Community Classroom

Bringing Indigenous knowledge into the classroom

Shq'apthut's three totems

Introducing the Totem podcast

Elodie Button supports faculty at Vancouver Island University who are interested in bringing more Indigenous knowledge into their classrooms.

Elodie is a Curriculum, Teaching and Learning Specialist with Vancouver Island University’s Centre for Innovation and Excellence in Learning. She spoke with Totem podcast host Hayden Taylor about her work.

She shares her perspective as a non-Indigenous person who is trying to lean into Truth and Reconciliation. She is exploring the creation of communities of care where it’s okay to make mistakes and heal from those mistakes together.

Listen to the full episode:



Introducing the Totem podcast

 VIU, EleV and Mastercard Foundation logos side by side

About the host Hayden Taylor

Hayden Kenneth Taylor is a dedicated educator, proud member of the Haisla Nation from Kitamaat Village and a father of two beautiful children. With a deep-rooted passion for Indigenous culture and education, Hayden is actively involved in promoting understanding, healing and reconciliation between Indigenous and non-Indigenous communities.

As a lifelong learner, Hayden holds a Bachelor of Arts and Science degree from Quest University Canada, a Bachelor of Education degree from Vancouver Island University, and is currently pursuing a Master of Education in Educational Leadership at VIU. Through his academic journey, Hayden has received numerous accolades, including the prestigious BC Graduate Scholarship Award and The Indigenous Scholars Award (through the Social Sciences and Humanities Research Council), for his research in Indigenous education, culture and curriculum.

Hayden’s commitment to his community and culture is evident in his involvement in the 'su'luqw'a' Community Cousins, an Indigenous mentorship program at VIU. He has spoken at conferences focused on Indigenous education and culture. Hayden recently accepted an instructor role in the Faculty of Education at Vancouver Island University.

As the host of Totem, Hayden provides a platform for meaningful dialogue and exploration of the connections between Indigenous culture and contemporary society. Through captivating interviews with Indigenous and non-Indigenous individuals, the podcast aims to shed light on projects, research and initiatives that incorporate Indigenous culture and address the Truth and Reconciliation Commission of Canada’s Calls to Action.

Join Hayden Kenneth Taylor in his journey of discovery as he delves into the rich world of Indigenous culture, sharing stories, knowledge and experiences to foster understanding and bridge the gap between communities. This is the Totem podcast, where culture meets contemporary initiatives.

Totem podcast

Totem is a space for Indigenous and non-Indigenous people to share their experiences, perspectives and knowledge about incorporating Indigenous culture and addressing the TRC's Calls to Action. The podcast will help promote understanding and dialogue between communities, contribute to the reconciliation process and provide a platform for building stronger relationships between Indigenous and non-Indigenous peoples.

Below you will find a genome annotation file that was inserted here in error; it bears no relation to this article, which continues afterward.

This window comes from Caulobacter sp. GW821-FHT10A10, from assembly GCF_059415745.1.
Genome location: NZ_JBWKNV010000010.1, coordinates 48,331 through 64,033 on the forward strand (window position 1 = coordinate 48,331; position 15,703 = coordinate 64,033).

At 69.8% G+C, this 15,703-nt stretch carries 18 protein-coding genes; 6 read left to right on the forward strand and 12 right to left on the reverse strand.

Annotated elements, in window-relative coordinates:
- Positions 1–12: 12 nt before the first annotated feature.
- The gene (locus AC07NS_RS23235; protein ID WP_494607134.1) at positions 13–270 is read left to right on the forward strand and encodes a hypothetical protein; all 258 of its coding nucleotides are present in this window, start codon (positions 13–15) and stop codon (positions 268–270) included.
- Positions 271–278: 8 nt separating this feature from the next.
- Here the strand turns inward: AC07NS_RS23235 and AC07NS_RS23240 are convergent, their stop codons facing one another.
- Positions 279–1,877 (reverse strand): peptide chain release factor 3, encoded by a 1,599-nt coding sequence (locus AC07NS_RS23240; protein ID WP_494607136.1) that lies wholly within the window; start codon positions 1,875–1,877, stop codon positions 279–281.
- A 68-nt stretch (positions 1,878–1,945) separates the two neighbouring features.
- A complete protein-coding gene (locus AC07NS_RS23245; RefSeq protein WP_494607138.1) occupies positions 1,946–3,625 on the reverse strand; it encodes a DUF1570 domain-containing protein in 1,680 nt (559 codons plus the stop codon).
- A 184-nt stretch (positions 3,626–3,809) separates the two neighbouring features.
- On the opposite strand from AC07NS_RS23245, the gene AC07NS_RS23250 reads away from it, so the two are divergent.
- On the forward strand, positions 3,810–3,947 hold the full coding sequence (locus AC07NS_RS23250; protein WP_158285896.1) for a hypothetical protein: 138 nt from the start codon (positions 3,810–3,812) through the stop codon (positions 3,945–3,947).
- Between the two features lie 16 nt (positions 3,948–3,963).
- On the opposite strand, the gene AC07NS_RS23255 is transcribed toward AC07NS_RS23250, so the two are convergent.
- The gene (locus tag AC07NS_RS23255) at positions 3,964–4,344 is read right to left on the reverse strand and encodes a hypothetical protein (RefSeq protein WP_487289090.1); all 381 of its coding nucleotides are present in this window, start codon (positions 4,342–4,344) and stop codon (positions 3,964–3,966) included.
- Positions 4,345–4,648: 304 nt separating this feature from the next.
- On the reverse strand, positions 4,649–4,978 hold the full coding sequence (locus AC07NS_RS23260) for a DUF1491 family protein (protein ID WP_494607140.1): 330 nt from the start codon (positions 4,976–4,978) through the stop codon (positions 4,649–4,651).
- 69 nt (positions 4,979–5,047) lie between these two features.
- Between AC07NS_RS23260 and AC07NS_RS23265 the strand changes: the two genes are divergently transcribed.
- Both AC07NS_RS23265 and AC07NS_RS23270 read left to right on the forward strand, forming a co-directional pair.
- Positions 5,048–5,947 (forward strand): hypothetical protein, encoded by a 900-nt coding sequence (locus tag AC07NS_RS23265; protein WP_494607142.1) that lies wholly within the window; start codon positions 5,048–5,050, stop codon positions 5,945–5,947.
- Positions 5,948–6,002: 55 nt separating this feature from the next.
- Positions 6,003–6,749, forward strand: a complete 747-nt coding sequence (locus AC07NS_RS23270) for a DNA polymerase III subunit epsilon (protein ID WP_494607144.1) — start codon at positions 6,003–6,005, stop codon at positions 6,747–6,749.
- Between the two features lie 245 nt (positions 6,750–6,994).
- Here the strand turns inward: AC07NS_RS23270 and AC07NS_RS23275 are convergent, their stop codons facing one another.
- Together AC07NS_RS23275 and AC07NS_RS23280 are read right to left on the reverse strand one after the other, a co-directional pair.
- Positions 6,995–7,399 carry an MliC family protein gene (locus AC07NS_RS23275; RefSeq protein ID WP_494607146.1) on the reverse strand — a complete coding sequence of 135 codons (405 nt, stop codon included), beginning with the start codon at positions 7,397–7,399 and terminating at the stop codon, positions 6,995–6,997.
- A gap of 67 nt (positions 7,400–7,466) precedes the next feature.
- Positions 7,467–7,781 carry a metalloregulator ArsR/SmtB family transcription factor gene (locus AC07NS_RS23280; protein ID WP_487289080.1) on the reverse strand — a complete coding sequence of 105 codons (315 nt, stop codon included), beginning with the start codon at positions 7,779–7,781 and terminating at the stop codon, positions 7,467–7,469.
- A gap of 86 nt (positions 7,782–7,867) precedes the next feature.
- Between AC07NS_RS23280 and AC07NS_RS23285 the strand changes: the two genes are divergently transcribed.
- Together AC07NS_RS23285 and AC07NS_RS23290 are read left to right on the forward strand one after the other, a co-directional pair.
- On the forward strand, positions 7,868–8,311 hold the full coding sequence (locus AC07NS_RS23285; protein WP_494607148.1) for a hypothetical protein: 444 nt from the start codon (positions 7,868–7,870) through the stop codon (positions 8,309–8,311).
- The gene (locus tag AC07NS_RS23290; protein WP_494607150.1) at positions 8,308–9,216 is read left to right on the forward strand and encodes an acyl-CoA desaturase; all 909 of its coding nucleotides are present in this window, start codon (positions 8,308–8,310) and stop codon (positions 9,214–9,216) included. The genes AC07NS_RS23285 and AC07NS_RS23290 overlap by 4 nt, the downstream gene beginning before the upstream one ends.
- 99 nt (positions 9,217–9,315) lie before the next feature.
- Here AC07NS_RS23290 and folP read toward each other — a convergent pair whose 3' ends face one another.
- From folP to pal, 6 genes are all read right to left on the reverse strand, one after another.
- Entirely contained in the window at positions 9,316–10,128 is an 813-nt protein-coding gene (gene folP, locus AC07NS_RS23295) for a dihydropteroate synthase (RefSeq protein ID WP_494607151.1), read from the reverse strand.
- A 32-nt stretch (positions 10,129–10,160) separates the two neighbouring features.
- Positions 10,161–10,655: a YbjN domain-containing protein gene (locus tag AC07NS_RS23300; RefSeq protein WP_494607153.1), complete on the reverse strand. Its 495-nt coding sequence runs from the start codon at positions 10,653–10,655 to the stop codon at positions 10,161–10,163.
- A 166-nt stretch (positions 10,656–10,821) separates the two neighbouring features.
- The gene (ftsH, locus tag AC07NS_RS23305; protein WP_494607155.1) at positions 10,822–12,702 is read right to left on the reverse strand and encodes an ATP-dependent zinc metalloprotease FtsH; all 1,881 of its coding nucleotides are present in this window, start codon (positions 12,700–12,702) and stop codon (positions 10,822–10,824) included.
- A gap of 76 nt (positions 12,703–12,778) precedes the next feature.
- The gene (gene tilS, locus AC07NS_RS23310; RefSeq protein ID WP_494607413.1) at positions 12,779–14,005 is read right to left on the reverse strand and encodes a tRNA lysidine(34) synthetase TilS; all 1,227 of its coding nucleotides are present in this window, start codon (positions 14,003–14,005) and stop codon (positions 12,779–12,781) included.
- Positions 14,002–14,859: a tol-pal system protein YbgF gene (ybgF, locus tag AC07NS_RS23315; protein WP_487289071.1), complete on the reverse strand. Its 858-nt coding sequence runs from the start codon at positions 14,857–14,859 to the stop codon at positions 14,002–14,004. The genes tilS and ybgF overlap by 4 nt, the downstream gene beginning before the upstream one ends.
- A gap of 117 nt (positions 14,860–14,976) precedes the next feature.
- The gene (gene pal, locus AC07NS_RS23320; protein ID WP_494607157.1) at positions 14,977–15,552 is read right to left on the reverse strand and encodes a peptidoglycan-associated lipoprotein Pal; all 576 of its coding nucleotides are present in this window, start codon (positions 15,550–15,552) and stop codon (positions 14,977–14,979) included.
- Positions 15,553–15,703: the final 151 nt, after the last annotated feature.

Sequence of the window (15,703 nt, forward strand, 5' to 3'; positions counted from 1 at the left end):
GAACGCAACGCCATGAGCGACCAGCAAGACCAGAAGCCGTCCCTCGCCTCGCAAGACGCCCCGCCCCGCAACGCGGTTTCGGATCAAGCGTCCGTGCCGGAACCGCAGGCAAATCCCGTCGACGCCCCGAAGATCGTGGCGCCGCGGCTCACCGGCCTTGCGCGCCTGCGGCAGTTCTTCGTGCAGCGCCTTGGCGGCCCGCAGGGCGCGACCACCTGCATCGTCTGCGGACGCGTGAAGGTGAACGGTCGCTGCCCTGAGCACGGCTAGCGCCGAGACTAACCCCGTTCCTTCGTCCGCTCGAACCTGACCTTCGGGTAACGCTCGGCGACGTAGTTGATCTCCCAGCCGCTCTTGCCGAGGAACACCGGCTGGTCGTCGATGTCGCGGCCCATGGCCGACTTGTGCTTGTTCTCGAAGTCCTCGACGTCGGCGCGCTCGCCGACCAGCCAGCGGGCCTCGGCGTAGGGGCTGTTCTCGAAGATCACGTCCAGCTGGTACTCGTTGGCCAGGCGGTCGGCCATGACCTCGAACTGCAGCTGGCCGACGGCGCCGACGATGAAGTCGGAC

In addition to exploring the topics outlined in each episode, Totem aims to provide actionable insights for listeners. Through the interviews and discussions, we will highlight examples of projects, initiatives and actions that listeners can take in their personal and professional lives to incorporate Indigenous culture and address the TRC's Calls to Action. By showcasing a range of examples, we hope to demonstrate that action can take many forms, and it can be simple and easy to start. Ultimately, our goal is to inspire and empower listeners to take action towards reconciliation and to deepen their understanding of Indigenous culture and history.

Why Totem?

The the word “totem” has significant cultural and symbolic meaning for Indigenous communities across North America. Totems are symbols of a clan, family or community and often represent a connection to a particular animal or natural element. In Indigenous culture, totems can be used to tell stories, share history and heritage, and transmit cultural knowledge from one generation to the next.

I chose the name “Totem” to represent the connection and relationship between Indigenous culture and contemporary society. Through the podcast, we aim to explore the ways in which Indigenous culture can be incorporated into contemporary initiatives, projects and research to promote understanding, healing and reconciliation. By using the word “totem” in the title, we hope to pay tribute to the importance of Indigenous culture and highlight the potential for meaningful connections between Indigenous and non-Indigenous communities.


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